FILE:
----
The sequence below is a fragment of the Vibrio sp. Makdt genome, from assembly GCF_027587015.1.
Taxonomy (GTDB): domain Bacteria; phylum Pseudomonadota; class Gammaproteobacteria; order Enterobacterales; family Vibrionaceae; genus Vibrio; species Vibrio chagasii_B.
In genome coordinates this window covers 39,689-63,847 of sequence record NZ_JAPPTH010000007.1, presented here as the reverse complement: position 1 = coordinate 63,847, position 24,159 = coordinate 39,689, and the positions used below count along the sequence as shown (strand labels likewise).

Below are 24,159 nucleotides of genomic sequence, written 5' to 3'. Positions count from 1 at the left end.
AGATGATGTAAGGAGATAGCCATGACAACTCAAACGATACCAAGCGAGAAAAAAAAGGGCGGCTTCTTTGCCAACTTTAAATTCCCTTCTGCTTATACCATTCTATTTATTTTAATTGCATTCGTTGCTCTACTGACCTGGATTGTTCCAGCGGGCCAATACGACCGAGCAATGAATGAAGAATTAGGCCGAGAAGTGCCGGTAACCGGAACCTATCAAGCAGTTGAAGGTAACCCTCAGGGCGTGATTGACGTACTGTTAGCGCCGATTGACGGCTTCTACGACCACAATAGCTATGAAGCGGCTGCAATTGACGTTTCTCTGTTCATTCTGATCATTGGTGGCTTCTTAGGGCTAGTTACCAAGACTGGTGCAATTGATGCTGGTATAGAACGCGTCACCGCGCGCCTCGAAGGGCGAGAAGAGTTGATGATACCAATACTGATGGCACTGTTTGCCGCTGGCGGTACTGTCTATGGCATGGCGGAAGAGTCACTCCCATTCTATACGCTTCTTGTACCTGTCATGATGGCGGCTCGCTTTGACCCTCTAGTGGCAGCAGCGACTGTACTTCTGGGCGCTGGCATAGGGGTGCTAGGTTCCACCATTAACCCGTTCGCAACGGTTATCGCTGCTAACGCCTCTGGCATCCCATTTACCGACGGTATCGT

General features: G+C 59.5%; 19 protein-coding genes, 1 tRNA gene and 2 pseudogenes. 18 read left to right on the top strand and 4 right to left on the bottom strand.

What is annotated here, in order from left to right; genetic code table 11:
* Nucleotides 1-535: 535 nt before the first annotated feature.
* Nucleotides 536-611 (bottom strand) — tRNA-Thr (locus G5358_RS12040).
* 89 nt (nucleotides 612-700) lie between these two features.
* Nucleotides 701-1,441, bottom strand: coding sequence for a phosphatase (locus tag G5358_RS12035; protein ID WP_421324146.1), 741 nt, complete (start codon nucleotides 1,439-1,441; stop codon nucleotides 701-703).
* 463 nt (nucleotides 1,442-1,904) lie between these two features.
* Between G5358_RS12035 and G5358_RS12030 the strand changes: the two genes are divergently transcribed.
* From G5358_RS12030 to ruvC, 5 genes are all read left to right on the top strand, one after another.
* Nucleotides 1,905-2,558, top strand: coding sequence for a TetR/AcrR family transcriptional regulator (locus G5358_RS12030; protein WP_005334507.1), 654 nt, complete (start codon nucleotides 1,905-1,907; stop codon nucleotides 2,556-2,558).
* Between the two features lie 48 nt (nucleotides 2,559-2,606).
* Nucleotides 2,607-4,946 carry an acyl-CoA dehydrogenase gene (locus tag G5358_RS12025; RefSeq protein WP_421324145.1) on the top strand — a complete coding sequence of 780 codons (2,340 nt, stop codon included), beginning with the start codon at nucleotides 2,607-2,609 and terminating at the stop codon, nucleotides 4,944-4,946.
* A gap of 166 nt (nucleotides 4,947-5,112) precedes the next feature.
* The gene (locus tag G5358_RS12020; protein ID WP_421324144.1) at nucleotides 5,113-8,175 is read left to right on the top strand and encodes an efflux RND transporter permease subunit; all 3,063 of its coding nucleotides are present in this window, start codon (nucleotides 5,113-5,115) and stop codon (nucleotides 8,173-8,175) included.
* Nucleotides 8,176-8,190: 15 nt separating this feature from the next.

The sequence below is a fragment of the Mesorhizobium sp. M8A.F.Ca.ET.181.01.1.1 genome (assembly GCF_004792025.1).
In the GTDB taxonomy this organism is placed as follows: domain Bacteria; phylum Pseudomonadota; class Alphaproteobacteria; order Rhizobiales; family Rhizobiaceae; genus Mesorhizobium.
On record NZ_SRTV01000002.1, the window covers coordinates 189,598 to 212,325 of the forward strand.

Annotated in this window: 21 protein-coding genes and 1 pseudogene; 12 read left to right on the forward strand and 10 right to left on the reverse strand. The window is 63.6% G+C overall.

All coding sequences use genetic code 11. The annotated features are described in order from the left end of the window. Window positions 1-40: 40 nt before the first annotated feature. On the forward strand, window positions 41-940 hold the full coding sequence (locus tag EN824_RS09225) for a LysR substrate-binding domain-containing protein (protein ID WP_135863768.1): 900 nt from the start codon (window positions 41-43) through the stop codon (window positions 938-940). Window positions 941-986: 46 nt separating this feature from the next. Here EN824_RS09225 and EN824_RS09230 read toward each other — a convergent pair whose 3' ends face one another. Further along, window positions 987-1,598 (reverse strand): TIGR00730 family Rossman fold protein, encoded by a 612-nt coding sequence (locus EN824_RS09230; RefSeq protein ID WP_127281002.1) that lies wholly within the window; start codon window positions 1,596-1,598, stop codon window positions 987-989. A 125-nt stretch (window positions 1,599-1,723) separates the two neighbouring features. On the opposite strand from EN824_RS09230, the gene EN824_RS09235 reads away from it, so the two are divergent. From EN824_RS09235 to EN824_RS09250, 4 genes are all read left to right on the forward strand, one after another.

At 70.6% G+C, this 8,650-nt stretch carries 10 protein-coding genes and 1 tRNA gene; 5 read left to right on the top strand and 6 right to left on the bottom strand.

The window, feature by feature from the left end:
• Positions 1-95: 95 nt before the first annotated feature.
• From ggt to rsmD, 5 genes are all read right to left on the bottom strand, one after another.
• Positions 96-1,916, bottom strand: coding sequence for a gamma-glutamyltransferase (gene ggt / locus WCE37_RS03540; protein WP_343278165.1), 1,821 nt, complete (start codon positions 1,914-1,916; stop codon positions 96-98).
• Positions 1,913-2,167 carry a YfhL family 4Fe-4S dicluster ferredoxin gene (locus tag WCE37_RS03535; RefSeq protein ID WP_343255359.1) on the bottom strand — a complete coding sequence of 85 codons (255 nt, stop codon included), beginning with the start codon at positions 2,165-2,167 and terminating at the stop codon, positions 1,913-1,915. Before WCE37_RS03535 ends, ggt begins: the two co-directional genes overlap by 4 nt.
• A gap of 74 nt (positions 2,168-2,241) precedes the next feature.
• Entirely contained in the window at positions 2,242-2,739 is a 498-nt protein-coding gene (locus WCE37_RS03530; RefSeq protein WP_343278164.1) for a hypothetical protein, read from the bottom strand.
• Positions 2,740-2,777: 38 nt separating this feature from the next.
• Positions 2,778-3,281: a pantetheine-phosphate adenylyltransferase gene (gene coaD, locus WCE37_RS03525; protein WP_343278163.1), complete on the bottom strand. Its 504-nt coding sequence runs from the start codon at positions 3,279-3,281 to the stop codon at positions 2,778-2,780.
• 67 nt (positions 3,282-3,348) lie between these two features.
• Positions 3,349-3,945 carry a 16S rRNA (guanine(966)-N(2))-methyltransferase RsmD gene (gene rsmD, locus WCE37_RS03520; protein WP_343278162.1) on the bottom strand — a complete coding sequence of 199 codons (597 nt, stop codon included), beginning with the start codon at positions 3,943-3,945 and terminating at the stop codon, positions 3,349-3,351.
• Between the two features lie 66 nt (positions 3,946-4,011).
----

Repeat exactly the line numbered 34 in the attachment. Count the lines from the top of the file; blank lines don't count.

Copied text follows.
• Positions 2,740-2,777: 38 nt separating this feature from the next.